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Reclaim “Me” Time: Exercise Tips For Busy Parents

By June 16, 2017August 16th, 2021Fitness Well-being Wellness
Parents taking an exercise class with their young children

I frequently describe parenting as a 14-hour work day. Parents out there know what I’m talking about. For me, the day starts at 7 a.m. and goes full steam ahead until around 9:30 p.m.

My days are filled with chores, joy, frustration, chores, fun, tedium, chores, and all the other challenges and rewards of working to support a family of five. You might say, parenting is a lifestyle.

Parents just don’t have much left in the tank at the end of the day for “me” time — time to learn new skills, to work on hobbies and projects, or to better ourselves in general. So, we plop down in front of the latest streaming show or gaming system (*cough*), or we stare at our phones or laptops before eventually settling in to bed.

Spend energy to make energy

Luckily, there’s a way to help keep your mind sharp and focused, even after the last dish is put away and the next day’s lunches are packed. Studies show that routine exercise (it doesn’t even have to be overly strenuous!) keeps your brain happier, more creative, and sharper. With regular physical activity throughout the week, your nights can become more productive and fulfilling.

Here’s the rub: it can be hard to find the time to exercise during those aforementioned 14-hour days. You’ll need to get creative and multitask, combining exercise and familial responsibility whenever possible.

How to fit exercise into a busy schedule? Here are some ways I find time to stay active while on dad duty or during work hours:

  • Get on your bike. One of the main ways I get exercise every day is by taking my kids to school (and then myself to work) on my fantastic cargo bike. If dropping off the kids isn’t part of your daily routine, you can still shuttle yourself to and from the office on a regular bike. Just a few miles per day is all you need to reap the benefits. I live in the city, which perhaps makes my commute more reasonable, but if you live in the suburbs and can get to work safely on a bike, consider trying it out, if only a few times per month. Added bonus: reducing your carbon footprint.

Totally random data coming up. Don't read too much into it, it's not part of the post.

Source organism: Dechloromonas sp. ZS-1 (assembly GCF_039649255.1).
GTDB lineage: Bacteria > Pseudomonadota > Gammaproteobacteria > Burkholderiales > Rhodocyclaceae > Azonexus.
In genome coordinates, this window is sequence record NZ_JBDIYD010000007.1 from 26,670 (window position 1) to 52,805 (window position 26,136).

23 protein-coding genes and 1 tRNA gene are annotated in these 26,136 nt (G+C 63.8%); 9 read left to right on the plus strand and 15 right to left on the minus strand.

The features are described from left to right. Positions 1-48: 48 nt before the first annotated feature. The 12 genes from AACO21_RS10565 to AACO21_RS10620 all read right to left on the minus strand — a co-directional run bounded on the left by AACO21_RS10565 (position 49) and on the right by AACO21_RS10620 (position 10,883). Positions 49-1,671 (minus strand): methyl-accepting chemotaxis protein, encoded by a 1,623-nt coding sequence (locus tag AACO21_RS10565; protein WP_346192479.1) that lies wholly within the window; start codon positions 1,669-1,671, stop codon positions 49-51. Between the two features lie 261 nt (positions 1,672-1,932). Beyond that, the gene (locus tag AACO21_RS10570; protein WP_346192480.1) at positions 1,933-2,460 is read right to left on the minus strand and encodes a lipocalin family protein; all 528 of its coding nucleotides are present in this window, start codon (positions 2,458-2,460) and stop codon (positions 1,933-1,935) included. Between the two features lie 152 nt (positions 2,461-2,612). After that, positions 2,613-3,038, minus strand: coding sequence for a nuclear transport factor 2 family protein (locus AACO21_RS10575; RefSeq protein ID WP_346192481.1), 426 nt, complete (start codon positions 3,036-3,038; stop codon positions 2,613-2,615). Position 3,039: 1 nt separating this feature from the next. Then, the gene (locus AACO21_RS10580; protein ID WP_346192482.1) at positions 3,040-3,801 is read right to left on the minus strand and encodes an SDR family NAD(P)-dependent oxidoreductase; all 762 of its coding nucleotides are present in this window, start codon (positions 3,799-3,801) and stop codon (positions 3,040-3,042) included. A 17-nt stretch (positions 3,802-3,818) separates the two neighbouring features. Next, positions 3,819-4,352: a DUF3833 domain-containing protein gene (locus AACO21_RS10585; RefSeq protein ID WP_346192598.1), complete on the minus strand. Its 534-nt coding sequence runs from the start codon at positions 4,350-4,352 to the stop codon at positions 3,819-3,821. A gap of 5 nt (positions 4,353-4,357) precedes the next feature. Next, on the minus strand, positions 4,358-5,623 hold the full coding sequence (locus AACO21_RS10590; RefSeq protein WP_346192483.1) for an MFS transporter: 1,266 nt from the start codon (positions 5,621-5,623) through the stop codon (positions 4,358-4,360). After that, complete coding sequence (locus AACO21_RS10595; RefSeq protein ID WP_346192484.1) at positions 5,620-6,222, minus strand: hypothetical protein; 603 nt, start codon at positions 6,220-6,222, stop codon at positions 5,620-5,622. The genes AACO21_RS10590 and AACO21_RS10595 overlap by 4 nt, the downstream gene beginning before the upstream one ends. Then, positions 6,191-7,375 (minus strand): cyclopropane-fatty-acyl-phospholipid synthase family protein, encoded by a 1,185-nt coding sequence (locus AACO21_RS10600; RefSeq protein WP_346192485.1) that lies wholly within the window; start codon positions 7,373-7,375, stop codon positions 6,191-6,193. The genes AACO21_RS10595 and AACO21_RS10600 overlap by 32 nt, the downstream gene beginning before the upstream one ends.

• Take an anti-lunch break. My favorite way to spend my lunch break is to pop in my earbuds, fire up a podcast, and head out for a walk around the city. At my previous job out in the suburbs, there was a delightful walking path alongside the Schuylkill River. Remember, you don’t have to run a 5k to get the mental benefits of physical activity. Simply moving your muscles for a half hour or so will do. Much better than eating in front of the computer while obsessively checking Twitter (*cough*).
  • Stay outside and offline. A simple way to combine parenting and exercise is to get active with your children. During the months of the year when it’s still light out when I get home, I’ll strap the six-month-old to my back and the older kids and I will head out to the park. Or we’ll go across the street to the empty lot and I’ll help my daughter learn to ride her bike while my son rides his scooter. In the spring, one of our favorite things to do is go out into our backyard and work in the garden. All of these activities keep both me and the kids off of screens and moving our bodies.

Other exercise tips for busy parents

Check for local programs that encourage family exercise, such as yoga, Zumba, or swimming lessons. With a little effort you’ll find no end to the variety of ways to fit exercise into a busy schedule.

And by taking the time to work exercise into your daily routine, you’ll have the energy you need at night to finish editing that family video, to finally learn HTML, or to stay awake long enough to get through another chapter of your favorite read.


Brendan Huffman

Father of three kids in the city, interested in sustainability, food, cycling, music, exercise, and anything that has to do with the future and our evolving relationship with technology. I love to explore and write about change, renewal, and growth, be it personal, local, or global.